George Von Benko, Author, Memory Lane 2 and Sports Talk
George Von Benko, Author, Memory Lane 2 and Sports Talk:
You’ve been busy – with two new books – one which came out in June – Memory Lane Volume 2, and one titled Sports Talk that releases in November. Tell readers first about Memory Lane Volume 2 – what it covers and what inspired you to write the book?
Memory Lane Vol 2 follows the format of the first book Memory Lane, both books are compilations of some of my favorite Memory Lane column that I have penned for the Uniontown Herald Standard. Once again the subject matter is some of the great athletes that have come out of western Pennsylvania. Vol 2 casts a wider net, some athletes from Greene County, Washington County, Westmoreland County and Fayette County. The first book Memory Lane fared so well that I decided to do Vol 2.
How did you choose what interviews to include in the book out of all the interviews you’ve conducted over the years?
For Memory Lane Vol 2 I tried to cover most of the Fayette County High Schools and then branched out into the surrounding counties. For Sports Talk I used some of my talk show interviews over the years, some held up well over time and some did not. There is some very interesting sports history covered in the interviews, guys like former Pirates pitcher Harvey Haddix on the 30th anniversary of his 12 perfect innings in Milwaukee and Don Dunphy the great boxing announcer. Sport Talk is just filled with history.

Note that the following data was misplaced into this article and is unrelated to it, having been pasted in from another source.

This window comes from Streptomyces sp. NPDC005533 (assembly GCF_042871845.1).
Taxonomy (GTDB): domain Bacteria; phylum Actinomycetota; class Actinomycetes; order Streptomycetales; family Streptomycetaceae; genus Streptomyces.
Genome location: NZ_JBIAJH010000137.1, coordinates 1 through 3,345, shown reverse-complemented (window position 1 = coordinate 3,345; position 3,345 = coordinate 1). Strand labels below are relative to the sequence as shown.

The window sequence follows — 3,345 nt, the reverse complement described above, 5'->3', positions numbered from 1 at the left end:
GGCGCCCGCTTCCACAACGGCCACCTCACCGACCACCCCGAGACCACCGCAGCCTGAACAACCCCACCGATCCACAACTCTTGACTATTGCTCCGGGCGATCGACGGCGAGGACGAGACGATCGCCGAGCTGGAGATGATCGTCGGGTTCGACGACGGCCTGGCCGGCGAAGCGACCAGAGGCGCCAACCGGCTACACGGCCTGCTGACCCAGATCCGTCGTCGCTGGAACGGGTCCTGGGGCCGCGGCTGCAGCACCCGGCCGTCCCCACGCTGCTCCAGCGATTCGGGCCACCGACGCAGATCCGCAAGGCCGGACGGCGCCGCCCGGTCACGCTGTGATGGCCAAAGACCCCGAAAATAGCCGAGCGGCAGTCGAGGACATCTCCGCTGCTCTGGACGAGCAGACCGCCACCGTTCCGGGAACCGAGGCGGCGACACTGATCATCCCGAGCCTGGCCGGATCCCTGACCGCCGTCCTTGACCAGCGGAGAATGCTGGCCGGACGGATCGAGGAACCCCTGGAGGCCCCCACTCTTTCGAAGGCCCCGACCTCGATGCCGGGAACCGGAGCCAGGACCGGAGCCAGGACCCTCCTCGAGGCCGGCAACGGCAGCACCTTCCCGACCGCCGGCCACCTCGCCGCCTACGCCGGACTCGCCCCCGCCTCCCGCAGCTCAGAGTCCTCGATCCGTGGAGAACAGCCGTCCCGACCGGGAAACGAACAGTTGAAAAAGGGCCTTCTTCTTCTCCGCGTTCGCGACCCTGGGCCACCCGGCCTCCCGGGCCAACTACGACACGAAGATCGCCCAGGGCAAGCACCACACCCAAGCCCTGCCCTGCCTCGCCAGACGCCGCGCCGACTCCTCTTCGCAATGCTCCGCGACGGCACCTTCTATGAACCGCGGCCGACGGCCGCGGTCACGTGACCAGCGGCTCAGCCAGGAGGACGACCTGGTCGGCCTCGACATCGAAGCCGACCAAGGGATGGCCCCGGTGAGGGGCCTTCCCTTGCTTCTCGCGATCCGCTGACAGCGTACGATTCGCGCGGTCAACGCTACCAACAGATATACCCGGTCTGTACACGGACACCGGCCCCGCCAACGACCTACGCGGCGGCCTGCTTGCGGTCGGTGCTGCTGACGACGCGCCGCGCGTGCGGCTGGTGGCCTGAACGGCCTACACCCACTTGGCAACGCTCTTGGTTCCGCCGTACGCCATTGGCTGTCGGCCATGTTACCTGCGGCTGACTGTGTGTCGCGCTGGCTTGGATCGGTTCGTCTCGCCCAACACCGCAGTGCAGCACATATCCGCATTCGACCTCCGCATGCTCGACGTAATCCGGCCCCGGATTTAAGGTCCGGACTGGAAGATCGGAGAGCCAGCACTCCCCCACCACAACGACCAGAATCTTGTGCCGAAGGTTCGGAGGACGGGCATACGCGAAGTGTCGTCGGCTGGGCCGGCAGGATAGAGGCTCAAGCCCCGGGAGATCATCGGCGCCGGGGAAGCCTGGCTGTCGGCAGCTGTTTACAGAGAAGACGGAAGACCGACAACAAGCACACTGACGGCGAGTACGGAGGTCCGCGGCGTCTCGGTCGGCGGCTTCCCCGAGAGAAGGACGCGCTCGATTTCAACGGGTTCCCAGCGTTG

Western Pennsylvania has had such a rich sports tradition – what from your interviews and experiences helps explain why that is?
Talking to many of the athletes about their work ethic and what drove them to succeed, for many sports was a vehicle to an education and a better life. Sports truly was a way of life in many of the small western Pennsylvania communities.
What are some of the common themes that tie many of these personalities and interviews together?
Work ethic and community pride are front and center in both Memory Lane books. Another factor in both Memory Lane books was the great playground culture that existed in western Pennsylvania that has disappeared to a great extent.
In the Sports Talk book we are involved in a perfect game, Super Bowls, NBA championships and many great sports events through the years. It is a great snapshot of some great athletic careers.
Who are some of the people that impressed you most but are less heralded/known to readers, and what makes them so impressive for you?
In Memory Lane Vol 2 I was fascinated by guys like Gene Hasson from Connellsville who played for Connie Mack and the Philadelphia Athletics. Fran Boniar who twiced batted over .400 in the minor leagues. Ace Grooms who ran out of high school eligibility in Pennsylvania, but when on to star for Ohio powerhouse Massillon High School. John Denvir who never played high school football, but went on to play college and pro football. Uniontown’s mighty 1965 WPIAL AA football champions who earned the highest numerical index ever in Dr. Roger B. Saylor’s Pennsylvania scholastic football ratings. Dick Gray who hit the first home run in Los Angeles Dodgers history, and Russ Grimm who went on to college and NFL stardom as an offensive line, but played quarterback in high school.